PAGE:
ST. CLOUD, Minn. - We have rulers and scales for measuring our height and our weight. Pam Court has a measure of her happiness: 70 ice cream buckets filled with pop tops.
"Makes me think wow, I did all that," smiles Pam.
Each of Pam's pails contains roughly 5600 tabs. Combined that's nearly 400,000 pop tops collected by Pam over the course of one year.
Pam's first year of collecting can taps netted just five pails she donated to the tab collection program at the Twin Cities Ronald McDonald house. From that humble beginning, her reputation grew.
Pam's pop tops now come from friends and family across the country, and even from strangers who have heard about her collecting through articles in the St. Cloud Times.
"We go somewhere and she sees somebody drinking a can and she'll say, 'Can I have the pop top," say Pam's mother Lorraine.
"It just makes me happy," smiles Pam. Happy, for Pam and her family, was once a faraway place.
52 years ago, Pam suffered a life changing brain injury when she was hit by a drunk driver while walking to a neighbor's house with her sisters. She was three years old.
Pam spent three-and-a-half months in the hospital, blind, unable to talk, feed herself or sit up.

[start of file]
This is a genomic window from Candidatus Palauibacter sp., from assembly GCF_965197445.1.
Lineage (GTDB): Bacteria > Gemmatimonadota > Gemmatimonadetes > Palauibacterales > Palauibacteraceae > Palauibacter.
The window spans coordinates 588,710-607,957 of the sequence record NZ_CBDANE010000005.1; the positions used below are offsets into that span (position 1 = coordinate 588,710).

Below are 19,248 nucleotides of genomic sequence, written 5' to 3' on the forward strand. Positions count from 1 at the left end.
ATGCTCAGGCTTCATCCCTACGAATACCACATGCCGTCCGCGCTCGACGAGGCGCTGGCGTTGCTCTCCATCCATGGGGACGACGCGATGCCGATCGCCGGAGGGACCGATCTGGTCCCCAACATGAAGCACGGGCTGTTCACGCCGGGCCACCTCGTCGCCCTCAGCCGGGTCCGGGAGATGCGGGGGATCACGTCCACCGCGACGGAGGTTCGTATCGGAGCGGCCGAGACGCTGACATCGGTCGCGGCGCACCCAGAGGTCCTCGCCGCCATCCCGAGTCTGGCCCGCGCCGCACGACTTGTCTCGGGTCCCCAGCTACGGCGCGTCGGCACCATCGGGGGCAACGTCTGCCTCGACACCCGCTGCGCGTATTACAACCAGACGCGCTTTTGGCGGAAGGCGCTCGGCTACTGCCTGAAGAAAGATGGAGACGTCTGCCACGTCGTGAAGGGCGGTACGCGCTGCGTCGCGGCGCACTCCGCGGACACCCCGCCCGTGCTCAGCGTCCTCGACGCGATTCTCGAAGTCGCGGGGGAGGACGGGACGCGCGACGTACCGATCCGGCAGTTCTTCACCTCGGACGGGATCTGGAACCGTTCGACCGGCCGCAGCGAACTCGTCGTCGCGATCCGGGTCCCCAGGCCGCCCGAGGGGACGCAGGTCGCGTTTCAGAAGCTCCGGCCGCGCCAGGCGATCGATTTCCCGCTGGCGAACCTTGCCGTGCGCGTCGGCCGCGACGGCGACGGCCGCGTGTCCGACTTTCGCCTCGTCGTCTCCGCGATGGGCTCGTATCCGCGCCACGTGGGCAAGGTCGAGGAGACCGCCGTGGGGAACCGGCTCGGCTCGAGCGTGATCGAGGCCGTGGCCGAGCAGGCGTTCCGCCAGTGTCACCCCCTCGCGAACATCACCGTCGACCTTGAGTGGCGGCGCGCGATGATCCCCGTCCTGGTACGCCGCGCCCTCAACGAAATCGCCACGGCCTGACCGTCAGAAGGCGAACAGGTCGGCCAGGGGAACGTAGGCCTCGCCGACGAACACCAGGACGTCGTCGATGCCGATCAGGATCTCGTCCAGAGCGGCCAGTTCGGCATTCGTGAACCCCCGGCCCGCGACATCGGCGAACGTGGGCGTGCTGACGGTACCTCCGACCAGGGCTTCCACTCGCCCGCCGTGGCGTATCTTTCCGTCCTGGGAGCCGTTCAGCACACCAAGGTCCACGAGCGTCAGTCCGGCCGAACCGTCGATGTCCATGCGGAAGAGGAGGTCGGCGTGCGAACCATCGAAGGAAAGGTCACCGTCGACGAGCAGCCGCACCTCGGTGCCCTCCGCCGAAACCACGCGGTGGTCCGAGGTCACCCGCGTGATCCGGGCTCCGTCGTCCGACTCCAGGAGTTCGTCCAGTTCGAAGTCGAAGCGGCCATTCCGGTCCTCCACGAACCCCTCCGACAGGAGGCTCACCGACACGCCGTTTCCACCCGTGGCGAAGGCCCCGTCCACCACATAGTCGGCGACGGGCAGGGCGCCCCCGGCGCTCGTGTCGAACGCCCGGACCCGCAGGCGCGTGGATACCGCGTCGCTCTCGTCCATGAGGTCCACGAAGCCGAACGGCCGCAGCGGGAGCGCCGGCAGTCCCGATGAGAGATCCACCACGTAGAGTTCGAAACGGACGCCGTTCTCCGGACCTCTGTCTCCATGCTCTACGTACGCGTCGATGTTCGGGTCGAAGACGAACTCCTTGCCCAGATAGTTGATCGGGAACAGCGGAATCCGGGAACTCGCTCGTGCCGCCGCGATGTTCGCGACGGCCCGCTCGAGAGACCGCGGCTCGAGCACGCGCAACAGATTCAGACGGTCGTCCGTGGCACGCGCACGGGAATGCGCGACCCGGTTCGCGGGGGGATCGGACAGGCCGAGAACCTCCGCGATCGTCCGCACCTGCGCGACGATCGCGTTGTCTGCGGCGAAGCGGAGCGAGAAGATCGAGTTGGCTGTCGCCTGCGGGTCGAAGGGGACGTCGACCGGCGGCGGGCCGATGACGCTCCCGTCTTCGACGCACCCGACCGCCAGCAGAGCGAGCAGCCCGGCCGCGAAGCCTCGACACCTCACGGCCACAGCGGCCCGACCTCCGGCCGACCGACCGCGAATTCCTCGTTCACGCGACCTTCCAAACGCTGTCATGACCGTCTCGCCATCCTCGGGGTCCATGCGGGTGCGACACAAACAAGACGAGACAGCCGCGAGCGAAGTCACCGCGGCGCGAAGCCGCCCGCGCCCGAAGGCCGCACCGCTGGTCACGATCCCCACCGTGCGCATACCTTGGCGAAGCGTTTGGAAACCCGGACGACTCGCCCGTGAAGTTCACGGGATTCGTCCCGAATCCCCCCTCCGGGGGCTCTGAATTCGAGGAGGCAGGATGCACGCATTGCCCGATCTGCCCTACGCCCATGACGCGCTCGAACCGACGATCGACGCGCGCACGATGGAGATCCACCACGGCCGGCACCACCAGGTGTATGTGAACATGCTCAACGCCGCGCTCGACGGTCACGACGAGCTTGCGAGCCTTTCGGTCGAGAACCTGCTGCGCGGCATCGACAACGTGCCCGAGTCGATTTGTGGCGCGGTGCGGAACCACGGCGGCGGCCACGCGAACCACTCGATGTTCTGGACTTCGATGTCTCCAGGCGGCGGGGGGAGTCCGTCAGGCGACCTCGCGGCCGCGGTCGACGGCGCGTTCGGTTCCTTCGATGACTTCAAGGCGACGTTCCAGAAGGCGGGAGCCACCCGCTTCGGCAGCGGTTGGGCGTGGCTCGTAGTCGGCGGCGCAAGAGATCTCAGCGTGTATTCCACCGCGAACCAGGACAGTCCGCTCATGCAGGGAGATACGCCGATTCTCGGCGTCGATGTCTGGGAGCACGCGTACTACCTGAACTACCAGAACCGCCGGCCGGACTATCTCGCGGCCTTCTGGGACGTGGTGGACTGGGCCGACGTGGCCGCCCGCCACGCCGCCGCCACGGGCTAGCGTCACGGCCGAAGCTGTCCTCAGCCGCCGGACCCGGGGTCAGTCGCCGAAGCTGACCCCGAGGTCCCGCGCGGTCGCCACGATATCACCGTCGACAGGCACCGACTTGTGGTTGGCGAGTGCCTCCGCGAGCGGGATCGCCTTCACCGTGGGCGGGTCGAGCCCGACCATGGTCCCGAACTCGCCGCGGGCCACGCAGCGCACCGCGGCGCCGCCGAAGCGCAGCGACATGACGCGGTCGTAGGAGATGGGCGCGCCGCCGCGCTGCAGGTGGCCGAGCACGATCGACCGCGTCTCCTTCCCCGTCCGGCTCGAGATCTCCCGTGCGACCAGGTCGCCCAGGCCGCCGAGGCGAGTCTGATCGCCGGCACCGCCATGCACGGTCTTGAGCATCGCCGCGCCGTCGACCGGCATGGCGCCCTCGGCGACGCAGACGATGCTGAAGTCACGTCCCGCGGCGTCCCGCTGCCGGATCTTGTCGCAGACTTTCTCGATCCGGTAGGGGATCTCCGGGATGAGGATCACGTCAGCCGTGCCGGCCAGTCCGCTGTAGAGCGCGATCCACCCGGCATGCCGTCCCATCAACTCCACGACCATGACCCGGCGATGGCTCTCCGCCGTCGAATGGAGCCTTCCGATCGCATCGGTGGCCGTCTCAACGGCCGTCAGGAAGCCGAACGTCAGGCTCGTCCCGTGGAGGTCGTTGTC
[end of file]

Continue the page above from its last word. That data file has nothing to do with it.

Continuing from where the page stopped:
Lorraine still remembers what she was told when she left the hospital with her daughter. "'Take her home and love her, she's going to go to sleep one day and not wake up.'' The doctors said there was nothing more they could do.
Pam proved the doctors wrong. Today she still lives with her mom, but gets around on crutches and loves to visit. Lorraine Court is proud of all her children, but none has come so far as Pam.
"I am a keeper," smiles Pam. She is a keeper, but her collection is not.
With help from her niece, Kelly Reha, Pam and Lorraine transferred all the pop tops to cardboard boxes for transport to their neighborhood McDonalds.
"She makes our whole family proud," said Kelly.
When sold for scrap, Pam's tabs will net the Ronald McDonald House a couple hundred dollars. That may not seem like a lot, but the Ronald McDonald Houses in Rochester and Minneapolis together raised nearly $60,000 from pop tops last year to aid the families who stay there while their kids are in the hospital.
"I think this is just fun, collecting, saving, helping other people," says Pam.
Pam arrived with her pop tops at the McDonalds restaurant, already a bit of a legend. Tipped that she was coming, the restaurant manager and higher-ups from both McDonalds and Coca-Cola welcomed her with gift certificates and a purse made of pop tabs.
"We gonna do this again next year?" she is asked. "Yep!" she beams. 80 buckets doesn't seem out of reach.
Note: Corborn's grocery store at 2118 Veterans Drive in St. Cloud has made itself available as a drop site for Pam's pop tabs, for people who wish to leave them for her.
(Copyright 2012 by KARE. All Rights Reserved.)